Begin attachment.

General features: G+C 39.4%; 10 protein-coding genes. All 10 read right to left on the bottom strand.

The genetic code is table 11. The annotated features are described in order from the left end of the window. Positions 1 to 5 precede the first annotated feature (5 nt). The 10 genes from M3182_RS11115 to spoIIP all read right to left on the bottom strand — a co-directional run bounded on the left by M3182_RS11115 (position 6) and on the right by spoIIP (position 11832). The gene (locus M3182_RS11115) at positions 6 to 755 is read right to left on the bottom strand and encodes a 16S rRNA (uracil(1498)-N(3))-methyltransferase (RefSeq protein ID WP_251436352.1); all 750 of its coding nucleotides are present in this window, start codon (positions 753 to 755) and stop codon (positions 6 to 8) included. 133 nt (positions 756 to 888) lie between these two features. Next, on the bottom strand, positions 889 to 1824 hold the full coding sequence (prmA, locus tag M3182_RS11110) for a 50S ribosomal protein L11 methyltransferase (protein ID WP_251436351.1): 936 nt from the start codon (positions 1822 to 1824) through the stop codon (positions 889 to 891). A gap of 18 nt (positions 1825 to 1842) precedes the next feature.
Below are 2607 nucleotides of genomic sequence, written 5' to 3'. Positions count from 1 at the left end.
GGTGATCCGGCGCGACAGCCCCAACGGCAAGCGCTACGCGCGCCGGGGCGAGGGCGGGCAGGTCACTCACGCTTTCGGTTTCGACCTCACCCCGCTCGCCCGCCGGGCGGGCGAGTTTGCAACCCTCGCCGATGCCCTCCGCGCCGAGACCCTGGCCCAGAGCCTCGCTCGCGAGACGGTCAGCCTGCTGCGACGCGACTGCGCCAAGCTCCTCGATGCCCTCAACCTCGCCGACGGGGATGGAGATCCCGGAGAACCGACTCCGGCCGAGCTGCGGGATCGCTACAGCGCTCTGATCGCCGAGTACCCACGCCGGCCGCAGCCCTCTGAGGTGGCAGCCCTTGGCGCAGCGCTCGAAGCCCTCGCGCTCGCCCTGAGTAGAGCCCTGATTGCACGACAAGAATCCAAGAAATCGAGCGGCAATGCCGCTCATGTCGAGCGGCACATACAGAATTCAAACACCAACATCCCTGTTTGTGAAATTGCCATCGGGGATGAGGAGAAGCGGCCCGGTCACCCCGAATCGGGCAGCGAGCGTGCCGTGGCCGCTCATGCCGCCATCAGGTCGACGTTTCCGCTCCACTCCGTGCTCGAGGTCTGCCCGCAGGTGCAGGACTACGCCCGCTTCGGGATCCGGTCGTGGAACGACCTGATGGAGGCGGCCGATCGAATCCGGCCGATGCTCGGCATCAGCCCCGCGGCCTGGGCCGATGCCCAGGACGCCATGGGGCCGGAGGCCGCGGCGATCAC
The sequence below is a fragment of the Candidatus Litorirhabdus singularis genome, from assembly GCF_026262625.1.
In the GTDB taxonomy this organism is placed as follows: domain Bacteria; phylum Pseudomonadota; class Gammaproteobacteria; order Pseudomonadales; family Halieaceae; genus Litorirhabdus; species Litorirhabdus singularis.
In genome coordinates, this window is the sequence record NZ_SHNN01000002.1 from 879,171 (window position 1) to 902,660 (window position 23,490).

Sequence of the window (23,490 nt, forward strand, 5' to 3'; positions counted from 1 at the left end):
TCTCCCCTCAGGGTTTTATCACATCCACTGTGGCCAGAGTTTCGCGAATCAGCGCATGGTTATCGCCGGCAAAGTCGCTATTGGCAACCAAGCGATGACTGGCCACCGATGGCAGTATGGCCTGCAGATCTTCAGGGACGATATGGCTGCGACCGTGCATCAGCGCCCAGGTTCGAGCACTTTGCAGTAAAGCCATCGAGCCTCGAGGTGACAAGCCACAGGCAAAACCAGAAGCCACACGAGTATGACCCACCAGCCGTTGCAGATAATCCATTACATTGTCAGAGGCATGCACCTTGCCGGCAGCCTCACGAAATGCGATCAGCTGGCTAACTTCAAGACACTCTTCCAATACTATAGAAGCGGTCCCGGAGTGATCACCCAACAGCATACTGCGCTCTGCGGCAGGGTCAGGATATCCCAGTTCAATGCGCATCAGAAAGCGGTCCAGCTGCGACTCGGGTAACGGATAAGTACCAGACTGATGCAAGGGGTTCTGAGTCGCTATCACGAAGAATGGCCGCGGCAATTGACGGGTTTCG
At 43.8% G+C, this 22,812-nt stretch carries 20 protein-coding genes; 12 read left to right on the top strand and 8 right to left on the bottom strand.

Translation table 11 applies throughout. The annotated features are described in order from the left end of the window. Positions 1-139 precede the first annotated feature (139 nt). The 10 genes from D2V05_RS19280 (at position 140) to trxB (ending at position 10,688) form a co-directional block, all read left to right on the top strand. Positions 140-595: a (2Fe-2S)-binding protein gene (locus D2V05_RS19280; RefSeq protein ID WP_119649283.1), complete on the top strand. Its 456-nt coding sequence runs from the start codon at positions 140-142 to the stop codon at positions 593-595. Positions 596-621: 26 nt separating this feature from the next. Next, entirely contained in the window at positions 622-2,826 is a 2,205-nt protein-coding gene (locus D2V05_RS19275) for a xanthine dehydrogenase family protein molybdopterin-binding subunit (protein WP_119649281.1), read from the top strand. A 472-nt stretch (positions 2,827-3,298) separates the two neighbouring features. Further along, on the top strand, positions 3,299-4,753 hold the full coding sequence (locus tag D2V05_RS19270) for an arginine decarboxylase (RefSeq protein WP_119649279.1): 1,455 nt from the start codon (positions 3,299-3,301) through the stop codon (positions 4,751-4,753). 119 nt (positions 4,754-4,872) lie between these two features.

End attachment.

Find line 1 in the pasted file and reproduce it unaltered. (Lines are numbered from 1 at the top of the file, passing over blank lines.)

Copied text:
General features: G+C 39.4%; 10 protein-coding genes. All 10 read right to left on the bottom strand.